An Liu, Miao Sun, Xianyan Yang, Chiyuan Ma, Yanming Liu, Xu Yang, Shigui Yan, Zhongru Gou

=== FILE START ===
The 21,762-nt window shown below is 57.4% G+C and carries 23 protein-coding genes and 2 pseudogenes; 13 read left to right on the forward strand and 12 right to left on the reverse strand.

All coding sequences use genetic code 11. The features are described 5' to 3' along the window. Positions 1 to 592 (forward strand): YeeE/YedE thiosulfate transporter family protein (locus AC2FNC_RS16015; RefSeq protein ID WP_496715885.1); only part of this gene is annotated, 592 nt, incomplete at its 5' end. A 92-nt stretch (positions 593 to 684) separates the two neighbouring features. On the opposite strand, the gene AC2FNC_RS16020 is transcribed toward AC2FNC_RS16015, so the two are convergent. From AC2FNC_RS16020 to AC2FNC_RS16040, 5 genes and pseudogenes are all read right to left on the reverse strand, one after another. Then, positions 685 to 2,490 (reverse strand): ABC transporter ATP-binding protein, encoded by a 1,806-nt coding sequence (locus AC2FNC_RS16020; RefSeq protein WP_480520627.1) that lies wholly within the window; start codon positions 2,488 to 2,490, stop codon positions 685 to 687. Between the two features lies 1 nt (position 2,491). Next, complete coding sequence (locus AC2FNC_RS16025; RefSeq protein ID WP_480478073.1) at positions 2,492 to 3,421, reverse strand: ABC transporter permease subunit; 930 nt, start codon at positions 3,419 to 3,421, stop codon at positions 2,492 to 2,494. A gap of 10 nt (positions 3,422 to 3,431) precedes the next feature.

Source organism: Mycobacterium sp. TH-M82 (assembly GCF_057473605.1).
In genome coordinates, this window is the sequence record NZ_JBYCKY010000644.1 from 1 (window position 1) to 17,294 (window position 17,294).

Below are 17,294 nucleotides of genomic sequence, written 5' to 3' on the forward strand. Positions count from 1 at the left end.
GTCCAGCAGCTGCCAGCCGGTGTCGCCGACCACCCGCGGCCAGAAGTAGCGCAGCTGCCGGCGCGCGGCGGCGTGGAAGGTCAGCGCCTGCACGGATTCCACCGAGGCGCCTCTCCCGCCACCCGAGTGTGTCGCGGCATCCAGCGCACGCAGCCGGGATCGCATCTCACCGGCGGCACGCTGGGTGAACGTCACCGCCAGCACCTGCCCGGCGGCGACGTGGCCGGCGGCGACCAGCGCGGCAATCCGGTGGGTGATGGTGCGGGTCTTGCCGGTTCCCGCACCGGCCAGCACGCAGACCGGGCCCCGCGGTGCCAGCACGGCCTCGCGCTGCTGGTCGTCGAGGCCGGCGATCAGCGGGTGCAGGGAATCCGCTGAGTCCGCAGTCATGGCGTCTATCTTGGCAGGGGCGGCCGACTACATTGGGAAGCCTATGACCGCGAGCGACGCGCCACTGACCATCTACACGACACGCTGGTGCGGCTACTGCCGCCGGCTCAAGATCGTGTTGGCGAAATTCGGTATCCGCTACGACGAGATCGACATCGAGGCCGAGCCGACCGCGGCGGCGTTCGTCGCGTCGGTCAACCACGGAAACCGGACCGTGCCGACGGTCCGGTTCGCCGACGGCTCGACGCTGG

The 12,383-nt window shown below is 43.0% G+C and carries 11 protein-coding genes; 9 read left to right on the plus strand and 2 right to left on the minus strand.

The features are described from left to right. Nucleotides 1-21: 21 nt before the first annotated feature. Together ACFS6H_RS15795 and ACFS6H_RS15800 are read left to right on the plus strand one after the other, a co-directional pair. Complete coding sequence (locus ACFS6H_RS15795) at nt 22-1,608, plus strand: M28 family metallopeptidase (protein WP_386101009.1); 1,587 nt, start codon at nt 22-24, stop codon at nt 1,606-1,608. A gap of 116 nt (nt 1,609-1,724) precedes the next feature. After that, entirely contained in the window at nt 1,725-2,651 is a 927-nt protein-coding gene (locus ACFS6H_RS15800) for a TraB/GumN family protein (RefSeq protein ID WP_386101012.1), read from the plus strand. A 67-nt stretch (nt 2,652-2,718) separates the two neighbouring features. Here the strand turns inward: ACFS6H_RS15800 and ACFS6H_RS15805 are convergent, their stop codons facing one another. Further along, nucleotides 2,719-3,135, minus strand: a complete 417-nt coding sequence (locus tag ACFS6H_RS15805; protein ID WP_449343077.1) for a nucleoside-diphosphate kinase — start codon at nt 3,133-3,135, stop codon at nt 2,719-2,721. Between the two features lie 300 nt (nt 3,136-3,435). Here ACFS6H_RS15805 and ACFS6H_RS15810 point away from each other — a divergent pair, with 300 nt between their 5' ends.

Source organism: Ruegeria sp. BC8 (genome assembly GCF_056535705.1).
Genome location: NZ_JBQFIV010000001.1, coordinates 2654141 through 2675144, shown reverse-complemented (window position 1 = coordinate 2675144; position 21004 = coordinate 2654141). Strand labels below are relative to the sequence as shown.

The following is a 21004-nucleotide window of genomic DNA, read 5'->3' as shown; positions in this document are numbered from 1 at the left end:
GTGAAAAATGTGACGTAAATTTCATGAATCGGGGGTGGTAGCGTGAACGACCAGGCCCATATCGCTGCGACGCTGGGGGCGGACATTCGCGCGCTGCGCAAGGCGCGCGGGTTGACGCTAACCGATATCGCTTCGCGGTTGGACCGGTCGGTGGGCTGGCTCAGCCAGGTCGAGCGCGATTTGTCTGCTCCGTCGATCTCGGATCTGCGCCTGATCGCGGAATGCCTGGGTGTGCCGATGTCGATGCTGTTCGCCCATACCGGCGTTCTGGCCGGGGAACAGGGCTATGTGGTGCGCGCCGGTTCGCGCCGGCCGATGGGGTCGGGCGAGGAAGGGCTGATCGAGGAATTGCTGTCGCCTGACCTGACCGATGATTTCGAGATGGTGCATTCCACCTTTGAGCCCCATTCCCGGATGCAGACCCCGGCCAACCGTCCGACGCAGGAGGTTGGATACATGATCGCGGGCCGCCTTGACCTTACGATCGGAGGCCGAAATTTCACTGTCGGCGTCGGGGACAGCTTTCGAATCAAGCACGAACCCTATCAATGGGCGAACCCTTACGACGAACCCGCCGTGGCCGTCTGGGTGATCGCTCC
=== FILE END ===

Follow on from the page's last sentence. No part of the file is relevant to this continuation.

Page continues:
Some Ca–Mg-silicate ceramics have been widely investigated to be highly bioactive and biodegradable, whereas their osteogenic potential and especially biomechanical response in the early stage in vivo are scarcely demonstrated. Herein, the osteogenesis capacity and mechanical evolution of the akermanite (Ca2MgSi2O7) porous materials manufactured by ceramic ink writing three-dimensional printing technique were investigated systematically in a critical size femur defect model, in comparison with the clinically available β-tricalcium phosphate porous bioceramic. Such three-dimensional printed akermanite scaffolds possess fully interconnected pores of ∼280 × 280 µm in size and over 50% porosity with appreciable compressive strength (∼71 MPa), that is 7-fold higher than that of the β-tricalcium phosphate porous bioceramics (∼10 MPa). After 6 weeks and 12 weeks of implantation, the percentage of newly formed bone and more new bone was observed in the akermanite group as compared with the β-tricalcium phosphate group (p < 0.01). Moreover, significant higher mRNA expressions of osteogenic genes were detected in the akermanite group by PCR analysis (p < 0.01). The in vivo mechanical strength decreased during the process of implantation, but maintained a relative high level (∼14 MPa) which was still higher than that of the host cancellous bone (5–10 MPa) at 12 weeks post-implantation. On the contrary, the β-tricalcium phosphate scaffold always exhibited a very low mechanical strength (∼8 MPa). These results suggest that the three-dimensional printed akermanite scaffolds are promising for the bone tissue regeneration and repair of load-bearing bone defects.